The title of the issue is RAGE AND REASON, and even though the Morbius elements fit under this banner, it’s the arrival of Gemini that really brings the issues themes upfront. The supervillian Scorpio created and programmed several androids to despise humanity as much as he did, but the human capacity for empathy proved his downfall. Gemini turned on Scorpio, teaming with the Defenders to take him down. Though Gemini was able to see the hate in Scorpio’s beliefs, he isn’t quite a force
for good. “I am yin and yang! I am both black and white…yes and no! We are a paradox in personality!” Gemini is, in an even more literal way than Morbius or She-Hulk or many of the other superheroes in the Marvel Universe, a dual persona. One of his ‘selves’ can see with reason, can take a moment to balance many different sides of an issue, while the other ‘self’ acts only on instinct. It’s only when he can allow these two personalities to balance, when his opinions become ‘equal and opposite’, that he can truly be whole.
And that’s the lesson She-Hulk needs to learn. Gemini is essentially contracted by grieving parents of one of Morbius’ victims. They desire revenge on Jennifer Walters for getting the man who killed their daughter a levied sentence, and Gemini is intrigued by both the rage and reason in their hearts. Gemini tracks down Walters, but due to the effect of the serum, she is now able to control her transformation by will. It’s hard not to overstate how important this was for the history of the
character – for the first eleven issues, She-Hulk wasn’t much more than a female Hulk, with the lawyer angle mined for stories about social justice. With this superficial change, we’re on the road to seeing Jen become the character we know today. In a deeper sense, it’s also important – the entire issue is about different people’s struggles with identities, and it’s important that the climactic fight scene include Jen’s first conscious change into her alter ego. Kraft manages to sneak in some pretty cool visual metaphor in the ensuing fight scene, as well – the compassionate, thinking ‘side’ of Gemini has the ability to absorb energy, while the action orientated pure id form can only expel it.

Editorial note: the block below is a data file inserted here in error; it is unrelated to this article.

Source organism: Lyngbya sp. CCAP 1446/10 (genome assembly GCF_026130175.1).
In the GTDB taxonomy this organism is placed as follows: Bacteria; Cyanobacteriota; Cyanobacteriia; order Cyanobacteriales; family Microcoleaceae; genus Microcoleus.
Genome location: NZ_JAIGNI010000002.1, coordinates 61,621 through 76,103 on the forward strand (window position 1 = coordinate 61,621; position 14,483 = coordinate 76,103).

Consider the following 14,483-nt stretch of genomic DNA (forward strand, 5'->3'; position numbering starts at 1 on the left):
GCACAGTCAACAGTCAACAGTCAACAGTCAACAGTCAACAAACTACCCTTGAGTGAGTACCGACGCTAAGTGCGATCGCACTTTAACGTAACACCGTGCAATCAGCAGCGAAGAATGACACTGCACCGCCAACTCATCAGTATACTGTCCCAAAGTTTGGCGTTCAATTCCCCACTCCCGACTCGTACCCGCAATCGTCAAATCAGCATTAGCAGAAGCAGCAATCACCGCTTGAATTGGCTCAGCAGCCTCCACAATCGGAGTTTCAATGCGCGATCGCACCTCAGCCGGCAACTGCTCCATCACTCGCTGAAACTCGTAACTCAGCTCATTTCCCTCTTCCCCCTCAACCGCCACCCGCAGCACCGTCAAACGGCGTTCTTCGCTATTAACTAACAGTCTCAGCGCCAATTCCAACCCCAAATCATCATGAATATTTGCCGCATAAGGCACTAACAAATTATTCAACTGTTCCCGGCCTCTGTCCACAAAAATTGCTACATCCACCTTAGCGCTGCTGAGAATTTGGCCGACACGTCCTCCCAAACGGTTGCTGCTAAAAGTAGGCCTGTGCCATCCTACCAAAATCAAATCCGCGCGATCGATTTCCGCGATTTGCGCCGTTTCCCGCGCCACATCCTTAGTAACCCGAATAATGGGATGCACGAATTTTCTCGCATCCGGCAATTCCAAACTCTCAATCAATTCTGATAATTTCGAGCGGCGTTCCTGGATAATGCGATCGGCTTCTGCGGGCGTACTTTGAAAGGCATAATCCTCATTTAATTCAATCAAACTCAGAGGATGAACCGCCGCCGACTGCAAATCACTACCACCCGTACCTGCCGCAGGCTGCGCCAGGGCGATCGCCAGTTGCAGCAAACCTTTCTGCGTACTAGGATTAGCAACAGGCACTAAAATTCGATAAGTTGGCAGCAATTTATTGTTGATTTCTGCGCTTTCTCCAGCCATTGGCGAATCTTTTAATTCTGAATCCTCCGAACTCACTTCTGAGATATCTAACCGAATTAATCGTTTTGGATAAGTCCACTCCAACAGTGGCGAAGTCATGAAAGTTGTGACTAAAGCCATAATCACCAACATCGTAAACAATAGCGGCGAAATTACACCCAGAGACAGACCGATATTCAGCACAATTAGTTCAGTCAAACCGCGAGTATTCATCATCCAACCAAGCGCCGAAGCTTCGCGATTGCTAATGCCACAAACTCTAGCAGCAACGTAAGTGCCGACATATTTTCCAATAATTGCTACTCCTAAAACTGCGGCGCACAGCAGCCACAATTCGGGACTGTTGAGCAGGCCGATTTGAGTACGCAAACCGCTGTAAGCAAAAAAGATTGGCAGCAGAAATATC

“So raw emotion is all you truly understand, is it? Then feel my ANGER — feel my RAGE!” She-Hulk screams in desperation, shortly before being defeated by Gemini and transforming back to Jen Walters, her and Morbius left to the hands of the parents who feel so wronged. However, in the moment that matters most, they find they can’t lie to themselves any longer. A gun trembling in his hands, the father of one of Morbius’ insatiable feasts accepts that an act of vengeance can’t bring his daughter back. And we’re left with three super powered people, each who has at least one other living inside of them, and one couple able to find strength in a great tragedy. THE SAVAGE SHE-HULK #12 not only puts Jen Walters on the road to becoming her own character, it’s a fascinating dissection of dual-identity, our thirst for vengeance and our inclination towards anger, and above all, the monumental human strength required to just let go.